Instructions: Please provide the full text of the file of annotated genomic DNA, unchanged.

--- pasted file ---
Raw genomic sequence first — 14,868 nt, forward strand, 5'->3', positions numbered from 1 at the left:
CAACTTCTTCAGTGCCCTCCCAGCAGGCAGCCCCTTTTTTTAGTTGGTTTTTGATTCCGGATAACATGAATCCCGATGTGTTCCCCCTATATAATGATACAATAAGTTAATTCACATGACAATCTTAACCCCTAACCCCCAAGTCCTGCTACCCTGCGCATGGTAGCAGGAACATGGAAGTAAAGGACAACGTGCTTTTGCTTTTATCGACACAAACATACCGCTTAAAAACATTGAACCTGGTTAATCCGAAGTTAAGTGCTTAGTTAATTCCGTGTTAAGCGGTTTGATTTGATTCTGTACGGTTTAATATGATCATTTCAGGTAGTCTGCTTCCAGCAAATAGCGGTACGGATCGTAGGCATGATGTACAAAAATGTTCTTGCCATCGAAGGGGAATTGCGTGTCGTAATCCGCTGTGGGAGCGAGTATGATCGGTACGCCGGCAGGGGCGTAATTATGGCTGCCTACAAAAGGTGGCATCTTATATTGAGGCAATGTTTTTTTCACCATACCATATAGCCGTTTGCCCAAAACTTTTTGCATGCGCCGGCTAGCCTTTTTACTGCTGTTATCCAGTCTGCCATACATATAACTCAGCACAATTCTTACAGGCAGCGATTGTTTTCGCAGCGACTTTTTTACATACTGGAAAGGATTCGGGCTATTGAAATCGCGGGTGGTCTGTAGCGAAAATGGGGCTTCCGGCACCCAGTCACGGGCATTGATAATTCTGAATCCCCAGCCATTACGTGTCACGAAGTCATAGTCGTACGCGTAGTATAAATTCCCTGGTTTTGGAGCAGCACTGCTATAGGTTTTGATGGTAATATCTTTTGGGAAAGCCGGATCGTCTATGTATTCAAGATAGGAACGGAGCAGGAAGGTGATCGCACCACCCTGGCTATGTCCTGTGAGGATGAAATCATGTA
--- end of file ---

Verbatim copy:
Raw genomic sequence first — 14,868 nt, forward strand, 5'->3', positions numbered from 1 at the left:
CAACTTCTTCAGTGCCCTCCCAGCAGGCAGCCCCTTTTTTTAGTTGGTTTTTGATTCCGGATAACATGAATCCCGATGTGTTCCCCCTATATAATGATACAATAAGTTAATTCACATGACAATCTTAACCCCTAACCCCCAAGTCCTGCTACCCTGCGCATGGTAGCAGGAACATGGAAGTAAAGGACAACGTGCTTTTGCTTTTATCGACACAAACATACCGCTTAAAAACATTGAACCTGGTTAATCCGAAGTTAAGTGCTTAGTTAATTCCGTGTTAAGCGGTTTGATTTGATTCTGTACGGTTTAATATGATCATTTCAGGTAGTCTGCTTCCAGCAAATAGCGGTACGGATCGTAGGCATGATGTACAAAAATGTTCTTGCCATCGAAGGGGAATTGCGTGTCGTAATCCGCTGTGGGAGCGAGTATGATCGGTACGCCGGCAGGGGCGTAATTATGGCTGCCTACAAAAGGTGGCATCTTATATTGAGGCAATGTTTTTTTCACCATACCATATAGCCGTTTGCCCAAAACTTTTTGCATGCGCCGGCTAGCCTTTTTACTGCTGTTATCCAGTCTGCCATACATATAACTCAGCACAATTCTTACAGGCAGCGATTGTTTTCGCAGCGACTTTTTTACATACTGGAAAGGATTCGGGCTATTGAAATCGCGGGTGGTCTGTAGCGAAAATGGGGCTTCCGGCACCCAGTCACGGGCATTGATAATTCTGAATCCCCAGCCATTACGTGTCACGAAGTCATAGTCGTACGCGTAGTATAAATTCCCTGGTTTTGGAGCAGCACTGCTATAGGTTTTGATGGTAATATCTTTTGGGAAAGCCGGATCGTCTATGTATTCAAGATAGGAACGGAGCAGGAAGGTGATCGCACCACCCTGGCTATGTCCTGTGAGGATGAAATCATGTA